Thanks to a recent cable viewing, I have discovered that I remember the climactic battle of ‘Enter The Dragon’ not from the actual film, but the Jason Scott Lee version dramatized at the end of ‘Dragon: The Bruce Lee Story.’  Of course, the real thing is actually better in terms of blocking and combat, even if the film stock may not have aged as well as it might have.  And, frankly, I’m kind of a Bruce Lee mark anyway (I’ve even seen ‘Game of Death’, a film that’s 40% Bruce, 30% bad ideas and 20% butterscotch ripple), which makes me wonder if everyone shares my opinions of that battle, leading to today’s tiger-style, query…

The MS-QOTD (pronounced, as always, “misquoted”) expects a lot of people to tell me about Christopher Nolan films, asking: What’s the greatest martial arts movie and/or kung-fu flick of them all?

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Once upon a time, there was a young nerd from the Midwest, who loved Matter-Eater Lad and the McKenzie Brothers... If pop culture were a maze, Matthew would be the Minotaur at its center. Were it a mall, he'd be the Food Court. Were it a parking lot, he’d be the distant Cart Corral where the weird kids gather to smoke, but that’s not important right now... Matthew enjoys body surfing (so long as the bodies are fresh), writing in the third person, and dark-eyed women. Amongst his weaponry are such diverse elements as: Fear! Surprise! Ruthless efficiency! An almost fanatical devotion to pop culture! And a nice red uniform.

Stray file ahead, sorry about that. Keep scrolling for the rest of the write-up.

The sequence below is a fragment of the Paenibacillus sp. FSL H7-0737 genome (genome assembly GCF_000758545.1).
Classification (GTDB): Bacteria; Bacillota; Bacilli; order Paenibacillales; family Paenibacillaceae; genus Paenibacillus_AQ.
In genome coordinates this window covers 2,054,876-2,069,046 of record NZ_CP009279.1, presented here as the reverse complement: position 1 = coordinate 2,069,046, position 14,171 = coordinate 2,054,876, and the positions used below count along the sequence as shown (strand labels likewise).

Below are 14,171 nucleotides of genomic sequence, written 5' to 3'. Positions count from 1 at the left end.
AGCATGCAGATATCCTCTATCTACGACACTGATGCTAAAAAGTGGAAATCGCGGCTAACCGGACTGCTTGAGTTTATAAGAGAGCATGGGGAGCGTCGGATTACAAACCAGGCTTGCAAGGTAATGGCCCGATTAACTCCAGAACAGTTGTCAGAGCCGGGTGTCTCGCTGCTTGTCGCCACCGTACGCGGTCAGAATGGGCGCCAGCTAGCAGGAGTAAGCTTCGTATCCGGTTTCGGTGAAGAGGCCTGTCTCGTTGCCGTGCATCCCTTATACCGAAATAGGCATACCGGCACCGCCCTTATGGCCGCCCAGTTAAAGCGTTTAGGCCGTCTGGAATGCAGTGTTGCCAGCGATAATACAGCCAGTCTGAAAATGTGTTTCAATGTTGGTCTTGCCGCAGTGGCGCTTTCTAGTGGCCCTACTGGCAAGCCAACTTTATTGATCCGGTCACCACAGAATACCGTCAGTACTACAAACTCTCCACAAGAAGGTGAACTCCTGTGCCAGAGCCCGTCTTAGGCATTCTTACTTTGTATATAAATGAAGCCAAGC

4 Comments

  1. Jackie Chan’s 1978 Drunken Master.
    A near-perfect blend of comedy, action, training montages and soundtrack.

  2. Every day a different answer. Black Mask, Storm Riders, Flying Guillotine, Bloodsport, Big Trouble, Supercop. Heck, even the Judo chick in Girls Town! One for each day of the week! The key for me is having fun. That’s why Redbelt is no go here.

  3. Malone_hasco on

    My top 3: Drunken Master, Once upon a time in China, Game Of Death. The best Jackie Chan, the best Jet Li and
    the best Bruce Lee.

  4. Kinda hard to select the “Best” after watching martial arts films since the 1970s.

    The best martial arts film I have seen in recent memory is Jet Li’s Fearless.

    The Donnie Yen Ip Man films (I & II) were great.

    The original Lone Wolf & Cub, Yojimbo and Zatoichi films stand up well.

    Sonny Chiba films (Street Fighter) were also legendary for its time.

    Enter the Dragon is the only film we get to hear Bruce Lee’s voice…”boards don’t hit back”

    You pulled at the heart strings with this question Matthew.

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